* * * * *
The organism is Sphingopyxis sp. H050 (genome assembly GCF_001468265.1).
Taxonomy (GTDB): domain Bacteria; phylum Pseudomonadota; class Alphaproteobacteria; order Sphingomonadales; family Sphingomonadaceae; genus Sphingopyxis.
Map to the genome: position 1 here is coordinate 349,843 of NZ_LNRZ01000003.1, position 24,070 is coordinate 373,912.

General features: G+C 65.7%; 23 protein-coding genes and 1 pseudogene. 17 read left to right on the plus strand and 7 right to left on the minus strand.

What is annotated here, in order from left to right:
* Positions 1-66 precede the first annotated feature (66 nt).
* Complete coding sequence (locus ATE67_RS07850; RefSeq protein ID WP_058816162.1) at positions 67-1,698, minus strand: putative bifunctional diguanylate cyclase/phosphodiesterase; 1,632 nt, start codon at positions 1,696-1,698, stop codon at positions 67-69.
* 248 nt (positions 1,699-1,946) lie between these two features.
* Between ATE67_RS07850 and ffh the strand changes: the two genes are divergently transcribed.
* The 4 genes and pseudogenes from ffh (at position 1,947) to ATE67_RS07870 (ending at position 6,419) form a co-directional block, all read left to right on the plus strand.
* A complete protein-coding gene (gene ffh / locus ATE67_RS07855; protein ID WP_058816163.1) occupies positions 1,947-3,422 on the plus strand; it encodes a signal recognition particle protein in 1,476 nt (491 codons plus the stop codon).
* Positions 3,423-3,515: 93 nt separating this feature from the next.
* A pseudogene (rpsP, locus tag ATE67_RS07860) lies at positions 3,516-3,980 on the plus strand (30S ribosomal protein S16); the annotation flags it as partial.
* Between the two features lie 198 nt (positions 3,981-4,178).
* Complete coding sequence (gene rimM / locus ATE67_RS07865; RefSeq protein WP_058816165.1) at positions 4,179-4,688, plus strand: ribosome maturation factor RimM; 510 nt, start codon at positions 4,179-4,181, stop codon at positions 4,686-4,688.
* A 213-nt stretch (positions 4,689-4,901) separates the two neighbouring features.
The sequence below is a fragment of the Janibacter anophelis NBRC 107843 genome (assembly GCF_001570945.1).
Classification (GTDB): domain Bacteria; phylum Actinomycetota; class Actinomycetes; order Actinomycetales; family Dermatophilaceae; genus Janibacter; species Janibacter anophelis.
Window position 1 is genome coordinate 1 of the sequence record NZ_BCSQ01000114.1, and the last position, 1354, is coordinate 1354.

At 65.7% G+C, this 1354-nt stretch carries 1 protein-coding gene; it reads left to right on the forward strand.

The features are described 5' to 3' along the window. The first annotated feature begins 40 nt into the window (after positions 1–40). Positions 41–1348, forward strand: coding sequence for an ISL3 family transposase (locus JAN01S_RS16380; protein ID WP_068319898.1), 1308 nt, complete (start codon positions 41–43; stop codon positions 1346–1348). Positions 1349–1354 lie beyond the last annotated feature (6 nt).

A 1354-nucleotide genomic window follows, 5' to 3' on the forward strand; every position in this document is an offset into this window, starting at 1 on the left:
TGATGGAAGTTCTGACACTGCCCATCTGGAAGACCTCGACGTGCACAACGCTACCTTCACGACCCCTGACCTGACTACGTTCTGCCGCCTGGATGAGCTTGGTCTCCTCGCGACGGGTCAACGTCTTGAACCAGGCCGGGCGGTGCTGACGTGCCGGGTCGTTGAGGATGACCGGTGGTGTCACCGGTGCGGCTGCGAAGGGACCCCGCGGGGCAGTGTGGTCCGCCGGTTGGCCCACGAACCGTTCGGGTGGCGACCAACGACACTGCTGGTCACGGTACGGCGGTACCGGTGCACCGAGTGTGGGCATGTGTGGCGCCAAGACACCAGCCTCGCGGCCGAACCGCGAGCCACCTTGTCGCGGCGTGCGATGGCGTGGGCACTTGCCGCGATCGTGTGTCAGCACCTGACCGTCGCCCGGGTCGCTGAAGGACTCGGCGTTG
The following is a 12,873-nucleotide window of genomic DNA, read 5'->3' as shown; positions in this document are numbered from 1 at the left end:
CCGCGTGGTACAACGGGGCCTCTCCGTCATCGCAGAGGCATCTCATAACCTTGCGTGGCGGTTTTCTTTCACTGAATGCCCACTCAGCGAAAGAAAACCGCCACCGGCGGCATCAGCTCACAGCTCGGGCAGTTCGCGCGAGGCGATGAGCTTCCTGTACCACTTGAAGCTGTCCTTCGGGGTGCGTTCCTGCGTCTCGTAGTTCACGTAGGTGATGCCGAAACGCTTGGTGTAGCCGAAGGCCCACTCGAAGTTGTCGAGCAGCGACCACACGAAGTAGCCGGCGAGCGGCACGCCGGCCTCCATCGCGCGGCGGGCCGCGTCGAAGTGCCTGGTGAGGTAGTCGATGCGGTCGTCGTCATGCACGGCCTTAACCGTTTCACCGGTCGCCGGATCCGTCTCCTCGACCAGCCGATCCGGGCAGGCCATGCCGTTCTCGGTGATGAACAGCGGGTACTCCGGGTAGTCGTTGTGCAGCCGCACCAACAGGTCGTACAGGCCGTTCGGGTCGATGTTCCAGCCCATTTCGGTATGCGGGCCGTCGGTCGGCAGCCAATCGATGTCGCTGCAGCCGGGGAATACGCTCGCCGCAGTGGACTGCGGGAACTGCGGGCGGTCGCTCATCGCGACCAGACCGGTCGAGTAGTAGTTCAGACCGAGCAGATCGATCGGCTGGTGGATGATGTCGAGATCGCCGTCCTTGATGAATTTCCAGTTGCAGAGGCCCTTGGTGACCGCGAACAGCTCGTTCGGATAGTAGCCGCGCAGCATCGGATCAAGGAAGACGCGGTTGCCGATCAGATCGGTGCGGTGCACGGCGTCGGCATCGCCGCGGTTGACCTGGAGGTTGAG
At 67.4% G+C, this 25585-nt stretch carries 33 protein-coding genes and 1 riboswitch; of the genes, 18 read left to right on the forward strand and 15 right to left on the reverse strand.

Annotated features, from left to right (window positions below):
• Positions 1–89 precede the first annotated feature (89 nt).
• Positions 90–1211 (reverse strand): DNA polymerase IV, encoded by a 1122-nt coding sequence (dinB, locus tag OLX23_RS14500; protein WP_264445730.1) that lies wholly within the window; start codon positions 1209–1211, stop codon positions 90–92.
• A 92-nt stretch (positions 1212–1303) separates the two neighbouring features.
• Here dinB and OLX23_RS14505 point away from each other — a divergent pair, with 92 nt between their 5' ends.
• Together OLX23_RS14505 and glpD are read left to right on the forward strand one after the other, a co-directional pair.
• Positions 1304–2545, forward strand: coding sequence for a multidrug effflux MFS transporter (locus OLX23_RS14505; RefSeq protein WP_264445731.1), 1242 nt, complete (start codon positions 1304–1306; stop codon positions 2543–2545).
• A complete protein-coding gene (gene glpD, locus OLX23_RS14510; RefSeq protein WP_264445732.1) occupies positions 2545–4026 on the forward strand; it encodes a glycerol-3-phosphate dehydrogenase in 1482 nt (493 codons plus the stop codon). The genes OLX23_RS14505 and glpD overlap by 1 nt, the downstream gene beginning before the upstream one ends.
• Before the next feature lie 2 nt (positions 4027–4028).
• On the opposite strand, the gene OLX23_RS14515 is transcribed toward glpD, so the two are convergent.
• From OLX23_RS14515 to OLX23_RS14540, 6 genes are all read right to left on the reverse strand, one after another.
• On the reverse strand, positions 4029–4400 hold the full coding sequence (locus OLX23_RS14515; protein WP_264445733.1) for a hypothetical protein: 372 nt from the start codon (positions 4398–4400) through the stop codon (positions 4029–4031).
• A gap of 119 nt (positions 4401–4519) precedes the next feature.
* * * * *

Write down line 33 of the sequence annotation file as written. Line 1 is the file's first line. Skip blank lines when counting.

• Positions 1304–2545, forward strand: coding sequence for a multidrug effflux MFS transporter (locus OLX23_RS14505; RefSeq protein WP_264445731.1), 1242 nt, complete (start codon positions 1304–1306; stop codon positions 2543–2545).